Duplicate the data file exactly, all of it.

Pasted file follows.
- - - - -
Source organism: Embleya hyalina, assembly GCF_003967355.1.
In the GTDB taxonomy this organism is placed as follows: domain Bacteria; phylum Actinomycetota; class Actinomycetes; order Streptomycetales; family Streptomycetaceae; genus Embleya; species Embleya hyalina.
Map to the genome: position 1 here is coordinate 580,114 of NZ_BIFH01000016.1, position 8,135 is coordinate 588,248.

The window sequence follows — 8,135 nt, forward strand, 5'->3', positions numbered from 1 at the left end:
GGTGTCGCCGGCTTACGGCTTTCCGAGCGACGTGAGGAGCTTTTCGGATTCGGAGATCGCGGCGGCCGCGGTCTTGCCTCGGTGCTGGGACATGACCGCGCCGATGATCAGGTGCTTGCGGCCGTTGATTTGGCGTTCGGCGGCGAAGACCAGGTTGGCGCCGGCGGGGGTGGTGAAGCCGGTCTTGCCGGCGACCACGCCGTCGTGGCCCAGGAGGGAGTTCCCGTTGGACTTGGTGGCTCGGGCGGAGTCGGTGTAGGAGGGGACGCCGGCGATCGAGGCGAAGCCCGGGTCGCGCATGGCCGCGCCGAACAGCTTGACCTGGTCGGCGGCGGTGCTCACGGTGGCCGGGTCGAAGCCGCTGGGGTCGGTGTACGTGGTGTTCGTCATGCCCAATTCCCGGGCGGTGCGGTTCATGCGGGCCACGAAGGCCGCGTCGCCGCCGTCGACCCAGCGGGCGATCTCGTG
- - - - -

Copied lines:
Source organism: Embleya hyalina, assembly GCF_003967355.1.
In the GTDB taxonomy this organism is placed as follows: domain Bacteria; phylum Actinomycetota; class Actinomycetes; order Streptomycetales; family Streptomycetaceae; genus Embleya; species Embleya hyalina.
Map to the genome: position 1 here is coordinate 580,114 of NZ_BIFH01000016.1, position 8,135 is coordinate 588,248.

The window sequence follows — 8,135 nt, forward strand, 5'->3', positions numbered from 1 at the left end:
GGTGTCGCCGGCTTACGGCTTTCCGAGCGACGTGAGGAGCTTTTCGGATTCGGAGATCGCGGCGGCCGCGGTCTTGCCTCGGTGCTGGGACATGACCGCGCCGATGATCAGGTGCTTGCGGCCGTTGATTTGGCGTTCGGCGGCGAAGACCAGGTTGGCGCCGGCGGGGGTGGTGAAGCCGGTCTTGCCGGCGACCACGCCGTCGTGGCCCAGGAGGGAGTTCCCGTTGGACTTGGTGGCTCGGGCGGAGTCGGTGTAGGAGGGGACGCCGGCGATCGAGGCGAAGCCCGGGTCGCGCATGGCCGCGCCGAACAGCTTGACCTGGTCGGCGGCGGTGCTCACGGTGGCCGGGTCGAAGCCGCTGGGGTCGGTGTACGTGGTGTTCGTCATGCCCAATTCCCGGGCGGTGCGGTTCATGCGGGCCACGAAGGCCGCGTCGCCGCCGTCGACCCAGCGGGCGATCTCGTG